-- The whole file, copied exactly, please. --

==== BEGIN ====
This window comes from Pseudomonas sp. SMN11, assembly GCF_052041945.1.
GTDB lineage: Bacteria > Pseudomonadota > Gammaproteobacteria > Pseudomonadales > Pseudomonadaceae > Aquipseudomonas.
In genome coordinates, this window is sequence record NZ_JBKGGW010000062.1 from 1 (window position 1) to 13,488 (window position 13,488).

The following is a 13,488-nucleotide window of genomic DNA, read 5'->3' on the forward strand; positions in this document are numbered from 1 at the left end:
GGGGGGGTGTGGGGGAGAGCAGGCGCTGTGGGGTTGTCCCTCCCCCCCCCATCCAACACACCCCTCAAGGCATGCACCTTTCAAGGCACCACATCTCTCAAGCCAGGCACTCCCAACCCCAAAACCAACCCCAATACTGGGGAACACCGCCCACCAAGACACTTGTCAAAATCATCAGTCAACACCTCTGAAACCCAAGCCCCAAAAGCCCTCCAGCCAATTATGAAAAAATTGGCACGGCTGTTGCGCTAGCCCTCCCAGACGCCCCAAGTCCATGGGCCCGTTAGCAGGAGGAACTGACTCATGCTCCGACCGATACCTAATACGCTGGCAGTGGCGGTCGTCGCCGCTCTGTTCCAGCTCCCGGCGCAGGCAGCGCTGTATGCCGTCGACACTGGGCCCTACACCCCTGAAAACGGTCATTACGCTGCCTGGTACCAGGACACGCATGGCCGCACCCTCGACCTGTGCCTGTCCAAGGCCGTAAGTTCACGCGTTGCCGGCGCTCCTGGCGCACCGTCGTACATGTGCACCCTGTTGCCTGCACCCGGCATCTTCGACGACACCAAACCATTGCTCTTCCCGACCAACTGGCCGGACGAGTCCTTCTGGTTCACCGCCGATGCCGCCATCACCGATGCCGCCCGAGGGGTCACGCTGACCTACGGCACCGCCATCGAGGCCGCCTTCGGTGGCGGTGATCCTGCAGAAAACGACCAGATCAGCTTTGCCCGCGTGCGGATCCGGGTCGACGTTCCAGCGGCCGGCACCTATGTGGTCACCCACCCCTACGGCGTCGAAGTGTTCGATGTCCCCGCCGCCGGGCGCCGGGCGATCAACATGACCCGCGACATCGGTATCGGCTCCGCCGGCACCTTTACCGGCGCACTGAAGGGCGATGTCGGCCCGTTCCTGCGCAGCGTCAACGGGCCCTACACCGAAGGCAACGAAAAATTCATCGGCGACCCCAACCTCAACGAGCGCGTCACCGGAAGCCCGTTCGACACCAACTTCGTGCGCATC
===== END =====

This window comes from Pseudomonas sp. SMN11, assembly GCF_052041945.1.
GTDB lineage: Bacteria > Pseudomonadota > Gammaproteobacteria > Pseudomonadales > Pseudomonadaceae > Aquipseudomonas.
In genome coordinates, this window is sequence record NZ_JBKGGW010000062.1 from 1 (window position 1) to 13,488 (window position 13,488).

The following is a 13,488-nucleotide window of genomic DNA, read 5'->3' on the forward strand; positions in this document are numbered from 1 at the left end:
GGGGGGGTGTGGGGGAGAGCAGGCGCTGTGGGGTTGTCCCTCCCCCCCCCATCCAACACACCCCTCAAGGCATGCACCTTTCAAGGCACCACATCTCTCAAGCCAGGCACTCCCAACCCCAAAACCAACCCCAATACTGGGGAACACCGCCCACCAAGACACTTGTCAAAATCATCAGTCAACACCTCTGAAACCCAAGCCCCAAAAGCCCTCCAGCCAATTATGAAAAAATTGGCACGGCTGTTGCGCTAGCCCTCCCAGACGCCCCAAGTCCATGGGCCCGTTAGCAGGAGGAACTGACTCATGCTCCGACCGATACCTAATACGCTGGCAGTGGCGGTCGTCGCCGCTCTGTTCCAGCTCCCGGCGCAGGCAGCGCTGTATGCCGTCGACACTGGGCCCTACACCCCTGAAAACGGTCATTACGCTGCCTGGTACCAGGACACGCATGGCCGCACCCTCGACCTGTGCCTGTCCAAGGCCGTAAGTTCACGCGTTGCCGGCGCTCCTGGCGCACCGTCGTACATGTGCACCCTGTTGCCTGCACCCGGCATCTTCGACGACACCAAACCATTGCTCTTCCCGACCAACTGGCCGGACGAGTCCTTCTGGTTCACCGCCGATGCCGCCATCACCGATGCCGCCCGAGGGGTCACGCTGACCTACGGCACCGCCATCGAGGCCGCCTTCGGTGGCGGTGATCCTGCAGAAAACGACCAGATCAGCTTTGCCCGCGTGCGGATCCGGGTCGACGTTCCAGCGGCCGGCACCTATGTGGTCACCCACCCCTACGGCGTCGAAGTGTTCGATGTCCCCGCCGCCGGGCGCCGGGCGATCAACATGACCCGCGACATCGGTATCGGCTCCGCCGGCACCTTTACCGGCGCACTGAAGGGCGATGTCGGCCCGTTCCTGCGCAGCGTCAACGGGCCCTACACCGAAGGCAACGAAAAATTCATCGGCGACCCCAACCTCAACGAGCGCGTCACCGGAAGCCCGTTCGACACCAACTTCGTGCGCATC